Christmas Gift Time
CHRISTMAS TIME IS HERE
A watch is the ideal Holiday gift for your loved ones, but what to buy for whom? We pick a few personalities and match them to their perfect timepiece
Baume & Mercier Classima
Who for: The Urban Adventurer
When the city is your jungle, you want something that can withstand any knocks you might take navigating your way through it, and this Classima from Baume & Mercier is the quintessential wrist accessory for any urban adventurer. It has a stainless steel case that won’t sustain scratches whether the wearer is at the boardroom table or at the bar, and its all-black palette and slimline dimensions mean it has the advantage of being able to slip discreetly under a shirt cuff.
Who for: The Gem Lover
For some, you can never wear too much jewellery. And, generally speaking, if the mere notion of minimalism is alien, then the only thing left to do is add more. And this Piaget certainly isn’t a timepiece for someone who likes to keep things pared back. The case and strap may be relatively sedate, but glittering on the dial in place of numerals are 11 brilliant-cut diamonds. As any jewellery junkie worth her tennis bracelet knows, brilliants deliver the most sparkle. So it will stand up to whatever else they decide to layer it with.
Junghans Meister Terrassenbau
Who for: The Design Doyen
If you know someone who loves minimalist architecture, has an affinity for roll necks and glasses with interesting frames, then this is the watch for them. While Junghans has a reputation for Bauhaus brilliance, this is the first time it has based a watch on its HQ in Schramberg, which was designed to resemble a staircase. It’s not immediately obvious to the aesthetically challenged but a closer look reveals a minute track inspired by the wall decorations in the building and markers that reference its stairways. It’s a bit obscure, but isn’t that what every design geek lives for?
Who for: The High Flyer
This is the watch for those in the know. Forget the chunky, oversized, onion-crowned watches that are thought to be for pilots, it was this cool customer’s ancestor that was the first timepiece to be worn by an aviator. Designed by Louis Cartier at the turn of the 19th century for his friend the dashing Brazilian pilot Alberto Santos-Dumont, it was precise, elegant and the ultimate partner for a life of risk and daring-do. Today’s Santos wearer might not be a pilot but he certainly has a taste for the high life.
Rolex GMT Master II
Who for: The Globetrotter
When every week is a new country and every day brings a new deal, then the only way to keep track of what time it is at home or at the office is with a GMT. Cynics may say you could just use your phone, but a real globetrotter knows that having the time in 38 time zones at a flick of the wrist is how a true gentleman travels. The added bonus about a Rolex GMT is it is so simple to set the time, you could even manage it jetlagged and sleep deprived.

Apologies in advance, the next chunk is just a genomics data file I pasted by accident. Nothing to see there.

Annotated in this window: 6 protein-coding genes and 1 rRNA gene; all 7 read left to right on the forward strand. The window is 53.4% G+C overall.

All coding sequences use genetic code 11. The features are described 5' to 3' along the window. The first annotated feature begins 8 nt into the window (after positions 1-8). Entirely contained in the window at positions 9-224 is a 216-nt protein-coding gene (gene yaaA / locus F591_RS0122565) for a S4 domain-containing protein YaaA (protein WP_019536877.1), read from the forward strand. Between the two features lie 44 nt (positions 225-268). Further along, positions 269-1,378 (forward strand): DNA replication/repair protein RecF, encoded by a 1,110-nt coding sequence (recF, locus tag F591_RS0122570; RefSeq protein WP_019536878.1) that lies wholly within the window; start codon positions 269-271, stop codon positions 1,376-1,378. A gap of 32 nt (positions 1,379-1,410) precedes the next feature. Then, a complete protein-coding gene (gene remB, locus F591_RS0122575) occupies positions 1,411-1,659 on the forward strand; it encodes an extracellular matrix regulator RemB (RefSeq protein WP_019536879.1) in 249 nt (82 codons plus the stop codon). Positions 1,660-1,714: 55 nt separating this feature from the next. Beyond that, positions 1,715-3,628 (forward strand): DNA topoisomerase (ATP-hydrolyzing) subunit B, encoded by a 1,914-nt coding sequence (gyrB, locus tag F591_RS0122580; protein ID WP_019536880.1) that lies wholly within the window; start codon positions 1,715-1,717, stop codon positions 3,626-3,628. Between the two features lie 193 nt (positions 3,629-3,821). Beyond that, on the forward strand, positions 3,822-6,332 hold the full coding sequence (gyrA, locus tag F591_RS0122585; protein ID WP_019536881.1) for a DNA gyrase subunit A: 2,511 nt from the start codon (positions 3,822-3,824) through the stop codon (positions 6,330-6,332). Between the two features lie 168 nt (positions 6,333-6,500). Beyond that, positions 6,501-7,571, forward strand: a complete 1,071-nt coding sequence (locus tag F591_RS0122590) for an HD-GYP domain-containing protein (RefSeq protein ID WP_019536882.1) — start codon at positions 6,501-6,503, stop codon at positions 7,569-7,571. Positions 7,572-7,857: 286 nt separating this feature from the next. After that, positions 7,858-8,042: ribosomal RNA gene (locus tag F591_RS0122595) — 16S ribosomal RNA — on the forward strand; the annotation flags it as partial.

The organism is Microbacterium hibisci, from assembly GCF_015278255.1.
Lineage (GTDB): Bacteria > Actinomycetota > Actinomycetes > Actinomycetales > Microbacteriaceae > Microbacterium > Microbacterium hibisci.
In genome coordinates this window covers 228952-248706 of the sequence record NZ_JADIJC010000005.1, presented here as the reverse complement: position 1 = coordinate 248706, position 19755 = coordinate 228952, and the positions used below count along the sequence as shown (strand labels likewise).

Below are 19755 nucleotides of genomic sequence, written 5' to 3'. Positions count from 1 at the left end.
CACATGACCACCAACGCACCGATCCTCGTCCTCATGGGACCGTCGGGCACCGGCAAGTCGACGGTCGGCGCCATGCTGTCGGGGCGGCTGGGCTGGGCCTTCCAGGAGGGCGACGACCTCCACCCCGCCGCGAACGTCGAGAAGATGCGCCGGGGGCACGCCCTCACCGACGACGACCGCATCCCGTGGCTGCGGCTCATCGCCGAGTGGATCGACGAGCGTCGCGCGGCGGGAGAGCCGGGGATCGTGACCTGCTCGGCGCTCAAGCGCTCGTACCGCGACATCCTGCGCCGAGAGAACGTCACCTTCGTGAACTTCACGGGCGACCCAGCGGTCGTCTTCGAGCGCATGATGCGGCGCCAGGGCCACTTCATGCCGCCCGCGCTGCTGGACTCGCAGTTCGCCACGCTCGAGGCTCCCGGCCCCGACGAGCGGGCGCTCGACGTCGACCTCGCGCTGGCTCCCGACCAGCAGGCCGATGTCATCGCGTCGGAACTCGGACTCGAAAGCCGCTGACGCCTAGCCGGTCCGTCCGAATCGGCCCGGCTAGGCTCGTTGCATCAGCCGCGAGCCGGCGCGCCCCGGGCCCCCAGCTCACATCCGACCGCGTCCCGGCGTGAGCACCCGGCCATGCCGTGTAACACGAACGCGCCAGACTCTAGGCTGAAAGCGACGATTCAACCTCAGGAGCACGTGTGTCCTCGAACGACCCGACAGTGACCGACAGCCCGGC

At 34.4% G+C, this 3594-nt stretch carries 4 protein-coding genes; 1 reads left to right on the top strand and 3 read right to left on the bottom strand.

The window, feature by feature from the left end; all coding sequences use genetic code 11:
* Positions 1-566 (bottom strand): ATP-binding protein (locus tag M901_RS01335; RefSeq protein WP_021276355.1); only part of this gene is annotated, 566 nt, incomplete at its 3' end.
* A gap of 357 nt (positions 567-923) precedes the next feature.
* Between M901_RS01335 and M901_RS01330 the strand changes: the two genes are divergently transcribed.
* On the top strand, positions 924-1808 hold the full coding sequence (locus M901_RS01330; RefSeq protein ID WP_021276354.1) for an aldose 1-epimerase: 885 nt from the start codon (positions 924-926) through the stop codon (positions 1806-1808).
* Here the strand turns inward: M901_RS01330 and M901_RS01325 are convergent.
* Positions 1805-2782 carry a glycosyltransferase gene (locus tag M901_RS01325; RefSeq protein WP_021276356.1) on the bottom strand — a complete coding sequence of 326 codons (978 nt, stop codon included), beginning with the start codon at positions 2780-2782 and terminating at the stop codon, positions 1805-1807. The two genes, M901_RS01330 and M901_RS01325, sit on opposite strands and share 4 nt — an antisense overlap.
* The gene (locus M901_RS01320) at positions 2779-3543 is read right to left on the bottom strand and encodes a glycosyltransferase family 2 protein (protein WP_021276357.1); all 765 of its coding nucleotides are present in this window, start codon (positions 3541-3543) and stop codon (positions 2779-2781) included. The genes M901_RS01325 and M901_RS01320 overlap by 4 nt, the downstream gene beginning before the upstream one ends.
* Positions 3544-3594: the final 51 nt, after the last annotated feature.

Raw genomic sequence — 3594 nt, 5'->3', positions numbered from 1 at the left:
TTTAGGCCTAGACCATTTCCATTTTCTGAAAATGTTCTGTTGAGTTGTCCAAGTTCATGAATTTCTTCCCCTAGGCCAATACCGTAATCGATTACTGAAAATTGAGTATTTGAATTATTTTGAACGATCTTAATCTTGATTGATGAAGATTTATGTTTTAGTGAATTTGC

Who for: The Elegant Entertainer
If he fancies himself as a modern-day incarnation of Cary Grant’s John Robie in To Catch a Thief – suave, sophisticated and with an effortless charm and talent for wearing cravats – then this Longines timepiece is a must buy. The combination of Roman numerals, steel case and brown leather exudes old-school attitude, while the benefit of a COSC-certified movement means it will always keep perfect time. Essential if you want to make a punctual getaway.
Rado Coupole Classic
Who for: The Style Setter
Whether sorting the must-haves from the must-nots or knowing just the right place to find the perfect piece to hang on a wall, a style maven has a keenly developed aesthetic sense and isn’t afraid to deploy it. Which is why Rado should be her go-to brand. The principles of good design are in its DNA and, as with this beautifully restrained moonphase with its luminescent mother-of-pearl dial and rose-gold plate case, it is a brand that also has knack for creating a classic.
Who for: The Vintage Aficionado
He knows the Ford Mustang first debuted in 1974, that James Bond’s first drink in Ian Fleming’s Casino Royale was actually an Americano not a martini, and that a 1967 pressing of Sgt Pepper’s Lonely Hearts Club Band fetched around £227,000 at auction in 2013. So he’ll love that the Panerai Luminor hasn’t changed since 1949. And why would you alter something like this? With its cushion case, complete with winding crown protected by a bridge device with lever patented by Panerai in 1956, it has become an iconic slice of vintage style. Perfect for those who think we did things better back then.
words: Laura McReddie-Doak
illustration: Giacomo Bagnara